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Protectionist Backlash

  • Barry Gordon

Abstract

After 1825, the administrations of Liverpool and Canning were obliged to beat off a number of determined attacks on their legislation for freer trade. The outstanding campaigns in this respect were those launched from ‘out of doors’ by the silk and shipping interests. These were preceded by representations from a variety of quarters concerning the export of machinery, representations which led to a compromise in favour of additional status and power for the Board of Trade. In the accompanying debates, the businessmen in the Commons carried the burden of the case against the liberal trend of government policy.

Keywords

Free Trade Business Interest Public Revenue Silk Industry Economic Doctrine 
These keywords were added by machine and not by the authors. This process is experimental and the keywords may be updated as the learning algorithm improves.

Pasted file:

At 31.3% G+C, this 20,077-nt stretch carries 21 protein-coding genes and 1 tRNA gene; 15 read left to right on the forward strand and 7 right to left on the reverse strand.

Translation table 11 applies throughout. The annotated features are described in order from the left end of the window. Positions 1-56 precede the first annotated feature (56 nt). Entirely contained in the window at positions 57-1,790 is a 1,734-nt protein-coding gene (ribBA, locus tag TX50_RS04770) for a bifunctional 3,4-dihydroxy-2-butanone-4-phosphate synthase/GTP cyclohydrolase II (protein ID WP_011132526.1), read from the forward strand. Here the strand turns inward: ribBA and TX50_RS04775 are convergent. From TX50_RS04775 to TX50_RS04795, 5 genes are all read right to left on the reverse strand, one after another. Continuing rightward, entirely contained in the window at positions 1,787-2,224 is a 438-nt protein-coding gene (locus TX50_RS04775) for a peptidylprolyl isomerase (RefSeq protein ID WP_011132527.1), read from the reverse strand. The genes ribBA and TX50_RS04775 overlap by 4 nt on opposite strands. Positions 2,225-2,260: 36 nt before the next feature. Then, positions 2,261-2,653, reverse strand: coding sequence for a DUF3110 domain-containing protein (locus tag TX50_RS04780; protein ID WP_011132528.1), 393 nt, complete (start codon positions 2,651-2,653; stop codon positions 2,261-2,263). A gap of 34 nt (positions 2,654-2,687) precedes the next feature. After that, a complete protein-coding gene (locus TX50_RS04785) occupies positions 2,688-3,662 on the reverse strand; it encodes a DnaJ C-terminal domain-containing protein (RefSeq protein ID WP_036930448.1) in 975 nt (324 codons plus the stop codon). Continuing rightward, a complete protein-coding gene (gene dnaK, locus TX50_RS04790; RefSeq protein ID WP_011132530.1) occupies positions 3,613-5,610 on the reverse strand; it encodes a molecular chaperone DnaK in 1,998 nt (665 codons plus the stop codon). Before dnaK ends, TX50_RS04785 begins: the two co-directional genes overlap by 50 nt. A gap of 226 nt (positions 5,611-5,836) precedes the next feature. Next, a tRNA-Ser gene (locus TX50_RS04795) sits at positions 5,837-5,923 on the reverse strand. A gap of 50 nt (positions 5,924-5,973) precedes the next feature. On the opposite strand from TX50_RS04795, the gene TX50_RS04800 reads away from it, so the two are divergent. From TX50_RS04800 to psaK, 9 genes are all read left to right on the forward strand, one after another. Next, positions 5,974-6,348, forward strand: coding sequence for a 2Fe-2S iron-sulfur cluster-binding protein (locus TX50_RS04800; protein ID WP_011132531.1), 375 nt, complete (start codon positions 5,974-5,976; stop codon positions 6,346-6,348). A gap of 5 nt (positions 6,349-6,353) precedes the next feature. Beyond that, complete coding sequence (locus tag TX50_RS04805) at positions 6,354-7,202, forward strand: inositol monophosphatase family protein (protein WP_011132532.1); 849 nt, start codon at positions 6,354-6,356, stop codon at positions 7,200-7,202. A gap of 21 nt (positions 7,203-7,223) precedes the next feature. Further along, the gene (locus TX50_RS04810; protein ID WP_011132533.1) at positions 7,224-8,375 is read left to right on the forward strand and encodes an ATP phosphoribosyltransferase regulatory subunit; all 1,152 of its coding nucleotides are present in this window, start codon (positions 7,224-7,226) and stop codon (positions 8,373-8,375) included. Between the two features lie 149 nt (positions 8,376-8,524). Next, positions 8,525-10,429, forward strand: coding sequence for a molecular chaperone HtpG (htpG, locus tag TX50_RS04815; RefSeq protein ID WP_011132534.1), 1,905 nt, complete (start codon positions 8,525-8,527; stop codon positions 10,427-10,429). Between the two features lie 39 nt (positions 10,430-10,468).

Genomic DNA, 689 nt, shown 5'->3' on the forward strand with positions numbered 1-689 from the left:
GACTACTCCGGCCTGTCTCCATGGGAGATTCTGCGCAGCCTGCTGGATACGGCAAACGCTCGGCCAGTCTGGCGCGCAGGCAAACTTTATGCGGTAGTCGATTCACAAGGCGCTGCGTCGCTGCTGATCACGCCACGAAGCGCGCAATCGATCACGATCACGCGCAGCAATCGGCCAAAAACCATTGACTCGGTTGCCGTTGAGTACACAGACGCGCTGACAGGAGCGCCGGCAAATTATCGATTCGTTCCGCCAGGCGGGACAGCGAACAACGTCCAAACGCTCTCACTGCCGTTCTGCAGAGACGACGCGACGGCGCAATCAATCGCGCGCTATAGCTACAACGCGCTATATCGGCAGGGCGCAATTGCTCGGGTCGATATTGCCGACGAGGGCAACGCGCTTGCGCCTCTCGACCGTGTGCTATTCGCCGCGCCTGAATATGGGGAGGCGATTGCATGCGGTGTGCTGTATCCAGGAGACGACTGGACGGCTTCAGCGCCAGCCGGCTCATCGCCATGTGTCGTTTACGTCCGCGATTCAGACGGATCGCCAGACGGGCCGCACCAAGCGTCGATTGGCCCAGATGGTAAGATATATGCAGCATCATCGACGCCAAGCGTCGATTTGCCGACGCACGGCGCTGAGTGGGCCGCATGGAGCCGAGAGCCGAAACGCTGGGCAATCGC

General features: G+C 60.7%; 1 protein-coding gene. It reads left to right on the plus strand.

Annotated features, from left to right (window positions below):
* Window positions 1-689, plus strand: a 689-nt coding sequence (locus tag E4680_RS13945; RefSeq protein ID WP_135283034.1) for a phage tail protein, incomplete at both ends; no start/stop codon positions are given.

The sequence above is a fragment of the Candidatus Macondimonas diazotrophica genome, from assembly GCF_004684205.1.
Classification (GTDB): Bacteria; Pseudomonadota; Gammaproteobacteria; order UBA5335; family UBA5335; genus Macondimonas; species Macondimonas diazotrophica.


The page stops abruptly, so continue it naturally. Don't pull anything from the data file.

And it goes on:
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Notes

  1. 6.
    A. L. Lingelbach, ‘William Huskisson as President of the Board of Trade’, American Historical Review 43 (1937–8) 762.Google Scholar
  2. 7.
    P. Deane, The First Industrial Revolution ( Cambridge: The University Press, 1965 ) 121.Google Scholar
  3. Cf. J. B. Williams, British Commercial Policy and Trade Expansion, 1750–1850 ( Oxford: Clarendon Press, 1972 ) 424.Google Scholar
  4. 16.
    G. Kitson Clark, The Making of Victorian England ( London: Methuen, 1962 ) 35–6.Google Scholar

Copyright information

© Barry Gordon 1979

Authors and Affiliations

  • Barry Gordon
    • 1
  1. 1.University of NewcastleAustralia

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